Once the fibres are cut, the team starts with the layup of the suction mold, leaving the plies overhanging at the edge, minimizing difficulty when folding them to the final shape. Release film is placed between the overhanging piles to ensure they do not stick together.

Debulk of Molds

Ensuring the located piles take the correct shape of the mold and do not shift is the main objective of the third step. For 15-20 minutes, the suction mold together with the carbon fibre plies is vacuumed without adding any external atmospheric pressure and at room temperature.

Tooling Moulds

Rohacell Core Preparation and Location

For the first time, OBR made use of Rohacell foam core for its 2019 racecar. This material is known for having excellent dynamic strength, high stiffness and being lightweight. When working with this kind of material, the presence of moisture must be avoided as much as feasibly possibly. Drying the machined piece of foam in the oven is most common way to reduce the moisture absorbed by this core. The thickness of this material determines the temperature and time the foam needs to be drying (4 hours at 248 °F (120°C) in all our cases).

Once the core is completely dry, it can then be covered by glue film ply before being positioned in the mold. This ply of glue film must wrap the foam entirely while ensuring no overlaps, making sure the film follows the shape of the foam.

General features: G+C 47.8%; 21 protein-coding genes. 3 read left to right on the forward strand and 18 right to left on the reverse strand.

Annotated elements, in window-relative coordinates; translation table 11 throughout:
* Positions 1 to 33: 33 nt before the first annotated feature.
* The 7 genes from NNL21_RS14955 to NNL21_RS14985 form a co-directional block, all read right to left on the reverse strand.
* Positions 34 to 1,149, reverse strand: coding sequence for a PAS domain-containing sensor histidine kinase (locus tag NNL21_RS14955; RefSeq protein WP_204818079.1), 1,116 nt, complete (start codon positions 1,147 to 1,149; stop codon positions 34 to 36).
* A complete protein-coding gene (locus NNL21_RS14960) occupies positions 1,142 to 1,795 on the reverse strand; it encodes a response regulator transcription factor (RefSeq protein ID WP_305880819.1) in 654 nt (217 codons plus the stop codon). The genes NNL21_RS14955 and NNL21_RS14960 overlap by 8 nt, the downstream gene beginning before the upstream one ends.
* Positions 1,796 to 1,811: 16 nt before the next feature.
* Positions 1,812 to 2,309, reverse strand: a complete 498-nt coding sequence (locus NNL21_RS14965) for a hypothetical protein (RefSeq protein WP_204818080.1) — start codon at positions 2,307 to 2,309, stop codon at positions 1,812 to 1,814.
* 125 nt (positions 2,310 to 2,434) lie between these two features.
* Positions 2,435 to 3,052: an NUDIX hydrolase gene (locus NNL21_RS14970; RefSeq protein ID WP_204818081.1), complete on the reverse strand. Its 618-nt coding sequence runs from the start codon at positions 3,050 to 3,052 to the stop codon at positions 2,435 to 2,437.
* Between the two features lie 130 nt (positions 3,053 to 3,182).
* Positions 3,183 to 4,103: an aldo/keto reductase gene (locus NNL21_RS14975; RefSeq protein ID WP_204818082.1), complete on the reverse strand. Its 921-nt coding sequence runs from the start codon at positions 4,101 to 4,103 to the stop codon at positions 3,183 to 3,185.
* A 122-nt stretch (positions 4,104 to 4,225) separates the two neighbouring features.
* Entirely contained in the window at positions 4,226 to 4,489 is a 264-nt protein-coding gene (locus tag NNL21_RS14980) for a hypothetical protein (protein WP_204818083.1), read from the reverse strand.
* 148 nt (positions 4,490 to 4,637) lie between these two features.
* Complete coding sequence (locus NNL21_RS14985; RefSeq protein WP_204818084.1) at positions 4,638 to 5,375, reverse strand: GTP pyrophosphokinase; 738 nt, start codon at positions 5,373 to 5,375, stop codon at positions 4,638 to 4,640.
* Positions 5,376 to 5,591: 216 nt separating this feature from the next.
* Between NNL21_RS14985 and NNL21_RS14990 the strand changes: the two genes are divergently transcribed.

To finish with the core stage, the Rohacell part is positioned in the suction mold, ensuring the core is covering all necessary areas and edges to manufacture the final part accurately. In the event that the core does not completely fill all the space within the mold, some “bootlaces” can be made unidirectional fibre and placed in the void space.

Carbon Fibre Play Wrap

Once having the core ready in the correct position, we can proceed to fold over the long plies. Folding them one by one and starting from the short edges, the objective is to leave the smallest overlap possible when wrapping the full core to avoid possible deviation in the thickness of the final part. These overlaps are staggered to ensure no structural weak point is created.

Precision in this stage is vital, as creating excess material or thickness can lead to the molds not being able to close completely, and as such a non-accurate part being created without a good surface finish.

Close Molds

The following step consists of closing the molds by means of M4 nuts, bolts and washers. When closing the molds, there must be a focus on sealing them fully while applying a uniform pressure across the mold face.

All the mold splits are covered by release tape to avoid any possible resin flow leakage through them. In addition to this, and focusing on the curing part, all screw ends are covered with vacuum bagging gum sealant tape to prevent any damage to the vacuum bag.

Curing the Part

Before putting the part to cure in the oven, the molds are wrapped in non-perforated release film, which acts as a non-stick barrier between the laminate and the breather fabric. The mentioned breather cloth is the last layer to put around the molds before going within the vacuum bag. This fabric ensures a complete evacuation of the air from within the vacuum bag.

Moving to the cure cycle, in this case the supplier recommended to cure this part for an hour at 248°F (120°C) without additional atmospheric pressure, adding the extra time it takes to achieve this mentioned temperature and similarly the rampdown time for cooling down the part.

Final Part

The final part is obtained after opening the molds by removing the breather cloth, release film and release tape previously used.

In the case of OBR19, a total of 24 parts have been made using this process, located in both the front wing and side wings of the OBR19 car.